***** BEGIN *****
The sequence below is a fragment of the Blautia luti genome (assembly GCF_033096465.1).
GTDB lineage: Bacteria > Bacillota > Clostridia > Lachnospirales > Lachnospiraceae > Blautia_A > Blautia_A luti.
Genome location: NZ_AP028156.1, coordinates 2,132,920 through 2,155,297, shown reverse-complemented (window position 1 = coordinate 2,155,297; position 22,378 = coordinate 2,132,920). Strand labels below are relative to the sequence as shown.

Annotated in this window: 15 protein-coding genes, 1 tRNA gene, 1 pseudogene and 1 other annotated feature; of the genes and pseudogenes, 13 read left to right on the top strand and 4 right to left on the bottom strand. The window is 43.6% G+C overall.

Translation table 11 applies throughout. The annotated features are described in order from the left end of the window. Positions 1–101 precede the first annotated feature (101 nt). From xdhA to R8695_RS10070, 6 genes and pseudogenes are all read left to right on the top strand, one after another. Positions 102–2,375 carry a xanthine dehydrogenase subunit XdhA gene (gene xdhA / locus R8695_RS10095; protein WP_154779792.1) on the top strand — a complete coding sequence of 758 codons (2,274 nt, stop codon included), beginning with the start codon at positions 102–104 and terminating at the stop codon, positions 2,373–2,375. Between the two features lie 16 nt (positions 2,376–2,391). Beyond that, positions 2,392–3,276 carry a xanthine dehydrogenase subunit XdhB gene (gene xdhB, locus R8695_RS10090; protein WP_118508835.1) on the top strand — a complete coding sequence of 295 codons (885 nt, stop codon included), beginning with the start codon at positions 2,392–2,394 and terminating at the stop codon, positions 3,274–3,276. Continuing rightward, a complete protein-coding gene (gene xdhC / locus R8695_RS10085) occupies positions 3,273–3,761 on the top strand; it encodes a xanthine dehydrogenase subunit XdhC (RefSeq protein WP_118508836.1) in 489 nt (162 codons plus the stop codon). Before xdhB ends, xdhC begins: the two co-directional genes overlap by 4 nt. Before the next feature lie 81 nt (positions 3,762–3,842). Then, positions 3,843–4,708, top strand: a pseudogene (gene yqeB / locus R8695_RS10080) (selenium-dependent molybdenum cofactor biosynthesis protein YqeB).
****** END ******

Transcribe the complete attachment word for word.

The sequence below is a fragment of the Blautia luti genome (assembly GCF_033096465.1).
GTDB lineage: Bacteria > Bacillota > Clostridia > Lachnospirales > Lachnospiraceae > Blautia_A > Blautia_A luti.
Genome location: NZ_AP028156.1, coordinates 2,132,920 through 2,155,297, shown reverse-complemented (window position 1 = coordinate 2,155,297; position 22,378 = coordinate 2,132,920). Strand labels below are relative to the sequence as shown.

Annotated in this window: 15 protein-coding genes, 1 tRNA gene, 1 pseudogene and 1 other annotated feature; of the genes and pseudogenes, 13 read left to right on the top strand and 4 right to left on the bottom strand. The window is 43.6% G+C overall.

Translation table 11 applies throughout. The annotated features are described in order from the left end of the window. Positions 1–101 precede the first annotated feature (101 nt). From xdhA to R8695_RS10070, 6 genes and pseudogenes are all read left to right on the top strand, one after another. Positions 102–2,375 carry a xanthine dehydrogenase subunit XdhA gene (gene xdhA / locus R8695_RS10095; protein WP_154779792.1) on the top strand — a complete coding sequence of 758 codons (2,274 nt, stop codon included), beginning with the start codon at positions 102–104 and terminating at the stop codon, positions 2,373–2,375. Between the two features lie 16 nt (positions 2,376–2,391). Beyond that, positions 2,392–3,276 carry a xanthine dehydrogenase subunit XdhB gene (gene xdhB, locus R8695_RS10090; protein WP_118508835.1) on the top strand — a complete coding sequence of 295 codons (885 nt, stop codon included), beginning with the start codon at positions 2,392–2,394 and terminating at the stop codon, positions 3,274–3,276. Continuing rightward, a complete protein-coding gene (gene xdhC / locus R8695_RS10085) occupies positions 3,273–3,761 on the top strand; it encodes a xanthine dehydrogenase subunit XdhC (RefSeq protein WP_118508836.1) in 489 nt (162 codons plus the stop codon). Before xdhB ends, xdhC begins: the two co-directional genes overlap by 4 nt. Before the next feature lie 81 nt (positions 3,762–3,842). Then, positions 3,843–4,708, top strand: a pseudogene (gene yqeB / locus R8695_RS10080) (selenium-dependent molybdenum cofactor biosynthesis protein YqeB).